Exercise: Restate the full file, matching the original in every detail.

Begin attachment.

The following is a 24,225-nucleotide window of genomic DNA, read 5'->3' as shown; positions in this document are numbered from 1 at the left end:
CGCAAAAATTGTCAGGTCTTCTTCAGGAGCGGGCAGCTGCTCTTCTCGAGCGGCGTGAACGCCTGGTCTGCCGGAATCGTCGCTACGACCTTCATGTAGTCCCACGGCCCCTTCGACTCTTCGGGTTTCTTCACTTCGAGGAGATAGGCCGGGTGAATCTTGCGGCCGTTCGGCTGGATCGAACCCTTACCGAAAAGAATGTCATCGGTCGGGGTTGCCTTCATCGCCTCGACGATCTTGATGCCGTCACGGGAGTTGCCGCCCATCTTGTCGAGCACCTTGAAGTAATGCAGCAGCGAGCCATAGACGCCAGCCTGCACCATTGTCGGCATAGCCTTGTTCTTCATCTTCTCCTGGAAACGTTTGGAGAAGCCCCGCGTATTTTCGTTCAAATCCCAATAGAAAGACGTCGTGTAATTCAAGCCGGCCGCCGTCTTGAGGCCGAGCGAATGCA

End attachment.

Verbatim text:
The following is a 24,225-nucleotide window of genomic DNA, read 5'->3' as shown; positions in this document are numbered from 1 at the left end:
CGCAAAAATTGTCAGGTCTTCTTCAGGAGCGGGCAGCTGCTCTTCTCGAGCGGCGTGAACGCCTGGTCTGCCGGAATCGTCGCTACGACCTTCATGTAGTCCCACGGCCCCTTCGACTCTTCGGGTTTCTTCACTTCGAGGAGATAGGCCGGGTGAATCTTGCGGCCGTTCGGCTGGATCGAACCCTTACCGAAAAGAATGTCATCGGTCGGGGTTGCCTTCATCGCCTCGACGATCTTGATGCCGTCACGGGAGTTGCCGCCCATCTTGTCGAGCACCTTGAAGTAATGCAGCAGCGAGCCATAGACGCCAGCCTGCACCATTGTCGGCATAGCCTTGTTCTTCATCTTCTCCTGGAAACGTTTGGAGAAGCCCCGCGTATTTTCGTTCAAATCCCAATAGAAAGACGTCGTGTAATTCAAGCCGGCCGCCGTCTTGAGGCCGAGCGAATGCA